The next one will be a boy!

I never, for even a millisecond, entertained any ideas of replacing any of my three girls with a boy. It wasn’t possible because that’s what happens when you fall in love with your child the first time you carry her in your arms. The bond is unbreakable - JAGDESH SINGH

Sadhana Kaur (middle), Jagdesh’s youngest daughter, at a football practice. Jagdesh is seen at the back – Photo / YM Lee

That sympathetic look always irritated me. It was as if it was some fault of mine or my wife. And then the patronizing advice or guidance to ‘keep trying harder’. By the time we’ve had our third daughter, I’ve gotten used to it. The old ladies in the Gurudwara or at family functions or at some wedding would still dish out those “I’m sorry” looks followed by the same advice.

“The next one will definitely be a boy!!”

Some of them were mere strangers, but mostly were relatives of near and far.

I understood why. Or at least I think so. Many of these ‘uncles and aunties’ come from a generation that have witnessed the practice of dowries in their lives. Many of them came from a generation that witnessed infanticide in their Motherland, where baby girls were killed to avoid being on the wrong side of a very old, inhumane and costly custom. And so, it was ingrained in their psyche that having a female child wasn’t a very good thing, never mind that they were once little girls that survived their parents’ ignorance as well. Never mind that we were taught by our Gurus the principles of gender equality, taught of the foolishness of practices like the dowry, taught that our girls are to be warrior princesses. Never mind. I think you can sense how irked I can be with this topic.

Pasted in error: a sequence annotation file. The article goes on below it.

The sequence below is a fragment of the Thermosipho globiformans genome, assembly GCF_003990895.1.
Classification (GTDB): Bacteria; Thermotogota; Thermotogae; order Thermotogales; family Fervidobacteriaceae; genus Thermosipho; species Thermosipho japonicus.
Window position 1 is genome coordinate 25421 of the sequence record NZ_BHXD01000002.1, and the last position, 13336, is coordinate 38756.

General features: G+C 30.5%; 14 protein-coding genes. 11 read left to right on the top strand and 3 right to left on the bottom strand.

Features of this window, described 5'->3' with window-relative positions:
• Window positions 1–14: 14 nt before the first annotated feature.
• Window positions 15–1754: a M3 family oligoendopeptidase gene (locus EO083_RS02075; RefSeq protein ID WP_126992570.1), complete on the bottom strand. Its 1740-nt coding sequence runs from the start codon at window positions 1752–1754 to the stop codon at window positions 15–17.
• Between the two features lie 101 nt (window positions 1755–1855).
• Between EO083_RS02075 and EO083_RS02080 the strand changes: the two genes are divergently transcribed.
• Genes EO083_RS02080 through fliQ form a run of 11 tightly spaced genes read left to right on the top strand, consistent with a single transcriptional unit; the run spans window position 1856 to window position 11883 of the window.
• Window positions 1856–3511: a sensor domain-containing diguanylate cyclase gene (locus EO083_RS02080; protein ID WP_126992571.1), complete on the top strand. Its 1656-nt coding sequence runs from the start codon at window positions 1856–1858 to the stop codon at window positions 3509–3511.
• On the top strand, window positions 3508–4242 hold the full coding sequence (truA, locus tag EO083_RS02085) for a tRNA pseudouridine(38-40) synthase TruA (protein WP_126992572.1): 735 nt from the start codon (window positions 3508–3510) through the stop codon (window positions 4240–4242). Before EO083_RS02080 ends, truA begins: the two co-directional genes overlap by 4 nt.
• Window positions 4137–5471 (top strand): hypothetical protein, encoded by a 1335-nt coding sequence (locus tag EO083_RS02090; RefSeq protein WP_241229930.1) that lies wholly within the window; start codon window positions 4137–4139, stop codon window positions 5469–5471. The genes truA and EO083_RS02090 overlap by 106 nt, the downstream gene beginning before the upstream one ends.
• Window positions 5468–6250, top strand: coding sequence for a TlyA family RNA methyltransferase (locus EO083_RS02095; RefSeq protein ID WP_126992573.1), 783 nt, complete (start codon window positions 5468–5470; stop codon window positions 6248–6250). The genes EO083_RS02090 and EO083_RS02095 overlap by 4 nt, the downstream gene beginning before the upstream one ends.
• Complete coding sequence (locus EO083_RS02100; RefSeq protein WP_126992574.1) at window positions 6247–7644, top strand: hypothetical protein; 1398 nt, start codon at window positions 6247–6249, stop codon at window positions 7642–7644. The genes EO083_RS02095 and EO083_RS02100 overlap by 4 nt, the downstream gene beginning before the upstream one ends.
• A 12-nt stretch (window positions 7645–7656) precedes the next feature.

And I’ll be very honest. I’ve always wanted a boy. But it was never to shut these aunties and uncles up, nor was it ever about being acceptable in our society made of these aunties and uncles. I simply wanted a boy because I was fanatical about football, the sport I loved. And it was perhaps a dream of mine that my son would live out my dreams of being a very good and talented player. I wanted to experience that feeling of talking about football with my son, as how my father did with me growing up.

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But I never, for even a millisecond, entertained any ideas of replacing any of my three girls with a boy. It wasn’t possible because that’s what happens when you fall in love with your child the first time you carry her in your arms. The bond is unbreakable. And so, I didn’t lose any sleep about not having a son to chat football with. Life just went on at a rapid pace.

But life also, almost always, have a funny way to making your dreams come true. It’s just that they don’t come exactly as you dreamed them. Through some wonderful and inexplainable fate, my three daughters have taken to the sport I love. To my bewilderment, they’ve taken it like any natural boy. To my utter joy, they’ve become as good or even better than many boys playing football at their age.

I was swelling with pride, my tears I very carefully concealed from anyone who can see, the day my 2 eldest daughters joined me to play football with the group of grown men I play with in the nearby field. I walked onto the field with trepidation, asking my friends of young Malay men if my two young daughters could join us that day. This is unprecedented in a rural area deep in the Klang valley, where Malay girls were shunned to even hang out with their male friends, let alone play football together. They seemed intrigued and didn’t take any exception, to my relief. But when they started encouraging my two girls, 12 and 11 years of age, to be brave and fast, my heart swelled with so much more pride. Today, they know my girls by name and coach them as if both were boys themselves. It seems my dream has indeed come true.

This experience was profound to me as I recall back those looks of pity from the aunties and uncles.

Our girls, the same ones that grow up to be our strong wives, the same ones that grow up as our sisters that make us proud, and the same ones that become the mother to our children, are to be celebrated and respected at all ages. Just like how a group of young Malay men, strangers to my daughters and of another society and culture, showed respect to my girls, we need to wake up and do the same to our own warrior princesses.

Jagdesh Singh, a Kuala Lumpur-based executive with a US multinational company, is a father of three girls who are as opinionated as their mother

* This is the opinion of the writer, organisation or publication and does not necessarily represent the views of Asia Samachar.

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  1. Not to worry, Sir.. Please ask those detractors to watch Dangal by Aamir Khan… Obviously, they are missing out on a lot of things in life.